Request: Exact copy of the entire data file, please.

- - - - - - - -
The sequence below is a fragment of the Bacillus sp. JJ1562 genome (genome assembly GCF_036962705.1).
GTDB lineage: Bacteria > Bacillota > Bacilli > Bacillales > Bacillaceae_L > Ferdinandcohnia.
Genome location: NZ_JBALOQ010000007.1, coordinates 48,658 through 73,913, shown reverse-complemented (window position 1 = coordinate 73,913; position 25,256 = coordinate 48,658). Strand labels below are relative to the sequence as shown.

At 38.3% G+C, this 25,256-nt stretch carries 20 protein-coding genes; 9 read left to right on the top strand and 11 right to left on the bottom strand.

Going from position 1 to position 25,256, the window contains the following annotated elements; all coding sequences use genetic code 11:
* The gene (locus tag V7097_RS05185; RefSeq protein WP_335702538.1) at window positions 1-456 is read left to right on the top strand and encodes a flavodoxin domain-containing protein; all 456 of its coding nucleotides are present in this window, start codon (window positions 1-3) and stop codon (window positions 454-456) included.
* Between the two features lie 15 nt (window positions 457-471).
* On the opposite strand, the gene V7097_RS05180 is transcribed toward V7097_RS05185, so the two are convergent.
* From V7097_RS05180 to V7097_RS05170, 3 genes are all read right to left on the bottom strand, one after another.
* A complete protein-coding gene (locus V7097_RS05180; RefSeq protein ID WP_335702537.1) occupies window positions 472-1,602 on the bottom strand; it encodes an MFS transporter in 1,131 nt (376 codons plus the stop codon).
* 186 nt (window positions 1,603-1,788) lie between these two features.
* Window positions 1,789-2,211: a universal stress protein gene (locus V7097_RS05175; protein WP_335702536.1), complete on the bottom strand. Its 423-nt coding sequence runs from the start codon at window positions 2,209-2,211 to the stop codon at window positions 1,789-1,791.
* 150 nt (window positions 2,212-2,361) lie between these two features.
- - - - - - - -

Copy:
The sequence below is a fragment of the Bacillus sp. JJ1562 genome (genome assembly GCF_036962705.1).
GTDB lineage: Bacteria > Bacillota > Bacilli > Bacillales > Bacillaceae_L > Ferdinandcohnia.
Genome location: NZ_JBALOQ010000007.1, coordinates 48,658 through 73,913, shown reverse-complemented (window position 1 = coordinate 73,913; position 25,256 = coordinate 48,658). Strand labels below are relative to the sequence as shown.

At 38.3% G+C, this 25,256-nt stretch carries 20 protein-coding genes; 9 read left to right on the top strand and 11 right to left on the bottom strand.

Going from position 1 to position 25,256, the window contains the following annotated elements; all coding sequences use genetic code 11:
* The gene (locus tag V7097_RS05185; RefSeq protein WP_335702538.1) at window positions 1-456 is read left to right on the top strand and encodes a flavodoxin domain-containing protein; all 456 of its coding nucleotides are present in this window, start codon (window positions 1-3) and stop codon (window positions 454-456) included.
* Between the two features lie 15 nt (window positions 457-471).
* On the opposite strand, the gene V7097_RS05180 is transcribed toward V7097_RS05185, so the two are convergent.
* From V7097_RS05180 to V7097_RS05170, 3 genes are all read right to left on the bottom strand, one after another.
* A complete protein-coding gene (locus V7097_RS05180; RefSeq protein ID WP_335702537.1) occupies window positions 472-1,602 on the bottom strand; it encodes an MFS transporter in 1,131 nt (376 codons plus the stop codon).
* 186 nt (window positions 1,603-1,788) lie between these two features.
* Window positions 1,789-2,211: a universal stress protein gene (locus V7097_RS05175; protein WP_335702536.1), complete on the bottom strand. Its 423-nt coding sequence runs from the start codon at window positions 2,209-2,211 to the stop codon at window positions 1,789-1,791.
* 150 nt (window positions 2,212-2,361) lie between these two features.